Wilson was eventually destroyed by drugs given him by doctors. Wilson died from a barbiturate overdose – not cocaine or LSD or cannabis. Barbiturates were legal and prescribed by doctors in those days for people with ‘anxiety problems’–which Wilson suffered from because he was young, gifted, did not fit in and was not at all sure what to do with his talent. They were also prescribed for insomnia, headache, and something called ‘malaise’. Barbiturates were and are addictive and hugely destructive to the brain, they cause brain damage and depression.
When commentators of today, pass judgement on the many musicians who died in those days of ‘drugs’, they conveniently forget which drugs killed them - - and it was not LSD, not cocaine, not marijuana, but doctor prescribed drugs.
Jimi Hendrix, 27, was found dead in his girlfriend’s London hotel room. The cause of death noted on the coroner’s report was “inhalation of vomit” after “barbiturate intoxication (quinalbarbitone)”. His death was 'believed to have been accidental'. Marilyn Monroe died from doctor prescribed barbiturate overdose which was again entirely accidental.
Brian Wilson of the Beach Boys was prescribed barbiturates when he had a nervous breakdown; he is still alive, but only just and they virtually destroyed his brain. Judy Garland died from a barbiturate overdose.
Michael Jackson died of acute propofol and benzodiazepine intoxication on June 25, 2009. Benzodiazepines are a truly nasty set of pharmaceuticals and also addictive, with appalling effects if you try to come off them. I urge you to read the section on these vicious pharmaceuticals, to get some idea of how much Michael must have been suffering when he died. Michael was not on 'drugs', he too was on doctor prescribed pharmaceuticals. Jackson’s personal physician Conrad Murray, was charged with involuntary manslaughter by prosecutors in Los Angeles on February 8, 2010.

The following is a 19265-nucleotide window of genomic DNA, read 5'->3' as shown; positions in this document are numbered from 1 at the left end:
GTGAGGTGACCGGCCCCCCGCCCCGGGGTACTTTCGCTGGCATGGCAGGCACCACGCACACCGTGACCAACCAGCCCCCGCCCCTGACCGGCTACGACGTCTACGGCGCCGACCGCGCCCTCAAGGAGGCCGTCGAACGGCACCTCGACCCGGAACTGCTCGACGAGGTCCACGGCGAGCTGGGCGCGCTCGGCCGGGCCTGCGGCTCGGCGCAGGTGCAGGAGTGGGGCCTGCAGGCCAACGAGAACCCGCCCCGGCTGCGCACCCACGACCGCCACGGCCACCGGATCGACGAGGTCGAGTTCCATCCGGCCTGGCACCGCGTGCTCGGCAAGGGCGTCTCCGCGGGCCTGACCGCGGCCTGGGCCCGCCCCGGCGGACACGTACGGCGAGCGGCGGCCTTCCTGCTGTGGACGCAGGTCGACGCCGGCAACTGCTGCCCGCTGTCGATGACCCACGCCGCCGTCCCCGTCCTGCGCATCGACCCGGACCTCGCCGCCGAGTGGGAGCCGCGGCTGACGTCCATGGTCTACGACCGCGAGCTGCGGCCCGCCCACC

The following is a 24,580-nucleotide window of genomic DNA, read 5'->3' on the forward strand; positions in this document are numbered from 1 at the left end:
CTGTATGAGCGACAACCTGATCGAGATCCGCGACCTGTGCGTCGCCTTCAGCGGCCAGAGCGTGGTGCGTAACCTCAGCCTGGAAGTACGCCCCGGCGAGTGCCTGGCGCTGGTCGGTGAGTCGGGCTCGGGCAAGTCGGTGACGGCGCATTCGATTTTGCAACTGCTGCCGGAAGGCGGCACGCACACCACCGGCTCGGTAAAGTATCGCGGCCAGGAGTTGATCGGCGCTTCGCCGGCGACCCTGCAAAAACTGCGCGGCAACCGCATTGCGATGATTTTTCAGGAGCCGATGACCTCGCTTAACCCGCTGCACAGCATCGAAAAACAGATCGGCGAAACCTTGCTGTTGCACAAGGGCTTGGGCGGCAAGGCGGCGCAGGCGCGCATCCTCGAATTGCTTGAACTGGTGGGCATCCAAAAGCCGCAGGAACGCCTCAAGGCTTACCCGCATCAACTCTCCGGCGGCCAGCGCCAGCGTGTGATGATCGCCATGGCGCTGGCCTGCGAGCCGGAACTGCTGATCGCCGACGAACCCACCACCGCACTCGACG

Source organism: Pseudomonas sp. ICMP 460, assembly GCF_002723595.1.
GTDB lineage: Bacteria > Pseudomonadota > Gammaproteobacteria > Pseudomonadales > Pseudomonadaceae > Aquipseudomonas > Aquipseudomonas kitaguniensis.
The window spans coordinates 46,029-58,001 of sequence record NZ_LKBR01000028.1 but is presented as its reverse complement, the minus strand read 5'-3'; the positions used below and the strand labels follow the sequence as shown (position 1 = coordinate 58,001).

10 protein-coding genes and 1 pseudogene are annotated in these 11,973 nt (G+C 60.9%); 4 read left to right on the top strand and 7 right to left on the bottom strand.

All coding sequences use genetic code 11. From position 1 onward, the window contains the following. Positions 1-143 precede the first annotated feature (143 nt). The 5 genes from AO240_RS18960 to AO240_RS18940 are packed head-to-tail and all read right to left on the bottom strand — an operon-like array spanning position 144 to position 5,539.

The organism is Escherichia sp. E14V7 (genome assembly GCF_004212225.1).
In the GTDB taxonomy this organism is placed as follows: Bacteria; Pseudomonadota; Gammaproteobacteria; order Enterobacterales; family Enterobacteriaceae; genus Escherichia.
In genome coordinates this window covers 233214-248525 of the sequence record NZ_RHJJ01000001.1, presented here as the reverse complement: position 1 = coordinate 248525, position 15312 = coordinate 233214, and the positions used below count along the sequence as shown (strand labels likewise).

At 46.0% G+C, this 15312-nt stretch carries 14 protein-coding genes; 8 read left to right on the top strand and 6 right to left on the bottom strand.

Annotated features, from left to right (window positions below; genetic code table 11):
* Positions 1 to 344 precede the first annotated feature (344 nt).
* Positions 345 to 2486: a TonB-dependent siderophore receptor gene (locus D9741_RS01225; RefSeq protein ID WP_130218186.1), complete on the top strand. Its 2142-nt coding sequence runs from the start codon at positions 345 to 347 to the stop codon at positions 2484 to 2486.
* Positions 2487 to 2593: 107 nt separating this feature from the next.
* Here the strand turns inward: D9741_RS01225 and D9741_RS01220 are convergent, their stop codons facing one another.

But lest we forget, illegal drugs too can destroy talent. Pink Floyd’s Syd Barrett was not unlike Alan Wilson in some ways. His ability was inherited and part of him from the start. As a young boy, Roger played the piano, the ukelele, banjo and then the guitar. Mason said this about Barrett:
"In a period when everyone was being cool in a very adolescent, self-conscious way, Syd was unfashionably outgoing; my enduring memory of our first encounter is the fact that he bothered to come up and introduce himself to me."
But he then took LSD – an overload mechanism which was totally unnecessary given his personality and abilities, and the LSD destroyed him. He became as a consequence mentally ill and was reported variously as suffering from bipolar disorder, schizophrenia, and any number of other syndromes doctors have dreamt up which actually mean he damaged his brain – he had brain damage from the overload of the drug. LSD poisoned him.
Wilson had recently undergone psychiatric care [sic] in a hospital and, upon his release, had been placed under Hite’s care.